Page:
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by Jason Snell & Dan Moren

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By Jason Snell

BBEdit 11 arrives

BBEdit 11

I write in BBEdit.1

BBEdit has been around for two decades now. It’s always been for programmers, but I’ve never been a programmer and I love it. Most of what I have written over the years has not needed any rich-text formatting, so Microsoft Word and Pages and their ilk are not necessary. It used to be stuff that would get sucked into a print publishing workflow, or translated to HTML, and these days I’m writing almost exclusively in Markdown.

Yes, one reason I use BBEdit is because I’ve been using it forever and it’s become a part of my brain. I’m sure I don’t use more than a fraction of the features it offers—again, not a programmer—but that doesn’t matter. The stuff I do use, I love. I love it for its support of grep pattern-matching; I don’t use grep every day, but when I do, BBEdit can save me seconds, minutes, or even hours of time.

Let me give you just one example: On Monday Apple had its quarterly phone call with analysts. (“Hi, analysts. This is Tim. How ya doin’?… Naw, nothin’ much.”) Dan Moren and I did some tweets about it on the @sixcolorsevent Twitter account, as we do.

Once the event was over, I wanted to create a transcript of what Tim Cook said. So I selected the entire @sixcolorsevent timeline on Twitter’s website and pasted it into BBEdit.

What came through was a whole lot of junk. But I was able to use BBEdit’s handy Process Lines Containing feature to strip out all the junk from Twitter’s interface, leaving a reverse-chronological set of our tweets. Then I used BBEdit’s Reverse Lines text filter to reverse all the lines of the document, so the story would run in chronological order. Finally, I used some grep search-and-replace commands to clean up the document a little bit more, joining all those tweet-length blasts of Tim Cook into longer sentences.

One that was all over, then I just listened back to the phone call and amended what Dan typed in the heat of the moment with the word-for-word transcript of what Tim said, making it much easier to form a final transcript.

See? BBEdit.

Anyway, I write this paean for BBEdit because today Bare Bones is releasing BBEdit 11. It’s available as a $30 upgrade (to all BBEdit 10 users, including ones from the Mac App Store, because BBEdit 11 won’t be in the Mac App Store) or for $50 for new customers. Users of versions before BBEdit 10 will need to pay $40 to upgrade.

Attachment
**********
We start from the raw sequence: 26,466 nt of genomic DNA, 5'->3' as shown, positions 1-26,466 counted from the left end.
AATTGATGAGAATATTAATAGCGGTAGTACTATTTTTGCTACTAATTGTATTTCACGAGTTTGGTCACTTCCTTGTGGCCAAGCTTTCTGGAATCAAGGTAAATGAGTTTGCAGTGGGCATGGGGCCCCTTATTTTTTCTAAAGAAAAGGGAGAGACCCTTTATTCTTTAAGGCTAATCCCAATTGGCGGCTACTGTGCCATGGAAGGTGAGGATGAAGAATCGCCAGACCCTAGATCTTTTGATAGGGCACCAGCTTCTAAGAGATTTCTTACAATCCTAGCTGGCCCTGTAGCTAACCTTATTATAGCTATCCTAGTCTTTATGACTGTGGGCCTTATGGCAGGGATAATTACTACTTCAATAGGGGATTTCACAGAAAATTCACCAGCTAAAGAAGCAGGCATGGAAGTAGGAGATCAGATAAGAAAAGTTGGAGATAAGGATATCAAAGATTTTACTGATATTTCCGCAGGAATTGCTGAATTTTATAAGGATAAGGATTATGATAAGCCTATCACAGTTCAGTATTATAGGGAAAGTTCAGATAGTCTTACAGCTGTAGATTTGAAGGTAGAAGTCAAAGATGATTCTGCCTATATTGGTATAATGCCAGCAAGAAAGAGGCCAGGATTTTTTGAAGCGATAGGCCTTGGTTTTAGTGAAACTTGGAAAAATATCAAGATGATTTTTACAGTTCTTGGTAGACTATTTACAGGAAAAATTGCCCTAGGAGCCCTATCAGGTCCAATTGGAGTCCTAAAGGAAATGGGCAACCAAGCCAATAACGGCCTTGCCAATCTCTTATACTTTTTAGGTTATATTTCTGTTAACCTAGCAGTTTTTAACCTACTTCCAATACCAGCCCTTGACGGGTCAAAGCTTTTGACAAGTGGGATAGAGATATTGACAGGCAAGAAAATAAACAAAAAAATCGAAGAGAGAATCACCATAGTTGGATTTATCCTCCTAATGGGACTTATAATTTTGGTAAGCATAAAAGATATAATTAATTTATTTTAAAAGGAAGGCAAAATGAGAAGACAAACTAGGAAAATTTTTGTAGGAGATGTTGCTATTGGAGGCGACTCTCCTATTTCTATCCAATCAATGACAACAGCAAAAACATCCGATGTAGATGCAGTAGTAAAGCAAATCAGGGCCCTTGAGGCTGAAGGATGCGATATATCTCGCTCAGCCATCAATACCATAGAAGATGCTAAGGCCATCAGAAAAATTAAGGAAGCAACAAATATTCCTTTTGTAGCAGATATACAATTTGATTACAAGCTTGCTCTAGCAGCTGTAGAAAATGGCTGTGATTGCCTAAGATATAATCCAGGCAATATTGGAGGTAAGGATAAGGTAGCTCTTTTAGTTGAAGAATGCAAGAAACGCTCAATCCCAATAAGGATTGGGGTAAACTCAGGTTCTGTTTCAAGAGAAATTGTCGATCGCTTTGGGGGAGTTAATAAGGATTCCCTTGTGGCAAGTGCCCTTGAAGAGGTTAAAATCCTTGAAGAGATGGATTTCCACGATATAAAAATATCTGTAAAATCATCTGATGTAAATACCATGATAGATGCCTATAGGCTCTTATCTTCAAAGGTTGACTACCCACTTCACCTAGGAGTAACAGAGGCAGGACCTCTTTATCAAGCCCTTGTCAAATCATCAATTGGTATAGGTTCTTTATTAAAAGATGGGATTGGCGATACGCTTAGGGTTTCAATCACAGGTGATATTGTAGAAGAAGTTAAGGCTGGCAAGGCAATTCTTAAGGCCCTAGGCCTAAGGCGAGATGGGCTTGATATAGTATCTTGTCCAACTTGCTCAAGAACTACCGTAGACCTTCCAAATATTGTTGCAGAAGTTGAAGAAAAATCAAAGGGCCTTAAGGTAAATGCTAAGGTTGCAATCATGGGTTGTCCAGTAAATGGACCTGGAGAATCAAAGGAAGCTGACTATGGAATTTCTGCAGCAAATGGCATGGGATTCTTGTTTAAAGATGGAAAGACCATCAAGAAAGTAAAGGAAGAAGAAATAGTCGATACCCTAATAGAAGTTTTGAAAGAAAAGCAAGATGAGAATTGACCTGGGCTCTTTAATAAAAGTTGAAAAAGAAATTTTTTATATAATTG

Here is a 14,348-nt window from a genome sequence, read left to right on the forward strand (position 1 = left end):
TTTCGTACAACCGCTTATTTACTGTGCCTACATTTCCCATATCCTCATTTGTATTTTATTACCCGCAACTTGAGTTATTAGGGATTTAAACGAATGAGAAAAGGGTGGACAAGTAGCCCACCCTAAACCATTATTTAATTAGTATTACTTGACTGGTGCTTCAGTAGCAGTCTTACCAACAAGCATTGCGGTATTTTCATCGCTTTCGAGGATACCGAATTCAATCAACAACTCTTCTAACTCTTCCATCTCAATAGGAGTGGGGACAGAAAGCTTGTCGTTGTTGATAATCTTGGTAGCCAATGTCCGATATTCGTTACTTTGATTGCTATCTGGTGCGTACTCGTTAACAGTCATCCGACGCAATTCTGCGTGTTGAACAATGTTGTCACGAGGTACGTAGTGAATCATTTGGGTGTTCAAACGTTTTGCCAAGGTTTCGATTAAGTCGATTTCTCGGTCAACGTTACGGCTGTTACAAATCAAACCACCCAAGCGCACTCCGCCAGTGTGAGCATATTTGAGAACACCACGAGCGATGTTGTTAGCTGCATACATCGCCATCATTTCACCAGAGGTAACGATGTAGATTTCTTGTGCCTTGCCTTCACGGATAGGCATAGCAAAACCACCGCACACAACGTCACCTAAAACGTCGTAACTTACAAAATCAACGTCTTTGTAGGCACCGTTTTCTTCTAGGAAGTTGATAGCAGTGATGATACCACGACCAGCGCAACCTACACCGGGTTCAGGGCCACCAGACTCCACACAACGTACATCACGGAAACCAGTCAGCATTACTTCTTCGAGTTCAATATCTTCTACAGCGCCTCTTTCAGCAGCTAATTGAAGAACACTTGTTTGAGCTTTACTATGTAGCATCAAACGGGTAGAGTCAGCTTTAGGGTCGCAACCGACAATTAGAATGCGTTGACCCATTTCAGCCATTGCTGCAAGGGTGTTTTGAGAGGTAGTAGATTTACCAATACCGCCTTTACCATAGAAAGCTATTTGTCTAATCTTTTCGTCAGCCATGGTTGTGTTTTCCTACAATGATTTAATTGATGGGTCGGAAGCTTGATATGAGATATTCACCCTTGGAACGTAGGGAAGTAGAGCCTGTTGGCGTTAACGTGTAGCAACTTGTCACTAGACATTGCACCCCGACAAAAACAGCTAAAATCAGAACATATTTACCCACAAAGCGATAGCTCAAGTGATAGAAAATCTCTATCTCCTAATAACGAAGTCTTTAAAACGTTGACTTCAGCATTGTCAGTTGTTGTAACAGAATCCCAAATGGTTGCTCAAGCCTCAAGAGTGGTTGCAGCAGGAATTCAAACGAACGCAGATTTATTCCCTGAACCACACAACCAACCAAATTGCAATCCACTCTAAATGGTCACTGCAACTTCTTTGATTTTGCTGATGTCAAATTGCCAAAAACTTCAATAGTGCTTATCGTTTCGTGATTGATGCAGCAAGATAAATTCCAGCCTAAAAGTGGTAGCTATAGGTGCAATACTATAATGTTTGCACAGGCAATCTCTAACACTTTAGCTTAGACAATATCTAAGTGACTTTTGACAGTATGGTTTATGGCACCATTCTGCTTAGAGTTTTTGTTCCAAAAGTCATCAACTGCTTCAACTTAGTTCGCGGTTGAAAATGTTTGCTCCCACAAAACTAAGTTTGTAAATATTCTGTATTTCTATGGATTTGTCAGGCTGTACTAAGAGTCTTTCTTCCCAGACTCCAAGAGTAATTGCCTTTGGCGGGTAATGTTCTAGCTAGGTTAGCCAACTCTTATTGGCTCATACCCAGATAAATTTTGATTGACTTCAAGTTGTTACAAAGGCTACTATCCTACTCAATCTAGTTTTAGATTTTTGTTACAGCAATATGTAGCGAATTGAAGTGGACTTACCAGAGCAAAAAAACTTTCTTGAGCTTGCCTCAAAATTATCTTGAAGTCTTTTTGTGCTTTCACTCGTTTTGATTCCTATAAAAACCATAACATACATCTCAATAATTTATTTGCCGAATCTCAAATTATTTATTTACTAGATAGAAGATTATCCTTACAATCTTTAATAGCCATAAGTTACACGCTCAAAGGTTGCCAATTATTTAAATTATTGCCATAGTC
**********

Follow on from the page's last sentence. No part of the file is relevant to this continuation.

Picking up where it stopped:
According to Rich Siegel, the primary author of BBEdit, there’s a “whole pile of internal rework” under the hood of this version. When you’ve been developing a piece of software for two decades, keeping the code fresh is a constant issue. Siegel said that every time they’d fix a bug or consider adding a feature to BBEdit 11, they’d determine if the code surrounding it was modern or if it needed to be rewritten. If a rewrite was required, it would happen—rather than just patching the old code and hoping it would hold for another couple of years.

BBEdit 11 includes a modernized CSS dialog box system that retires some of the oldest code remaining in the app. The syntax coloring internals have been changed, which leads to a much-improved set of color schemes.

The difference system has been updated, with a one-window diff mode that I find much more easy to navigate. (In fact, I used this feature Tuesday to compare changes between my edit of Glenn Fleishman’s article about Google Fiber and the alterations Glenn sent back after reading it. BBEdit!)

There’s also an entirely new Clippings UI, improvements to the editor (including the ability to move individual lines up and down in a document with just a keystroke), an Extract command in the Search dialog that makes it behave a bit more like the aforementioned Process Lines Containing, better authentication for Shell Worksheets, the ability to attach a user interface to BBEdit shell scripts, and an expanded file info panel (in both the toolbar and the document-statistics view).

All in all, according to Siegel, there are “224-some-odd distinct changes.” The last paid upgrade to BBEdit was in July 2011, and for all of us who have been using the product faithfully for years (or decades), it’s time to pay again. Gratefully, I’d expect.


  1. Yes, sometimes I write short blog posts in MarsEdit, and I write novels in Scrivener, but almost everything else I write is in BBEdit.

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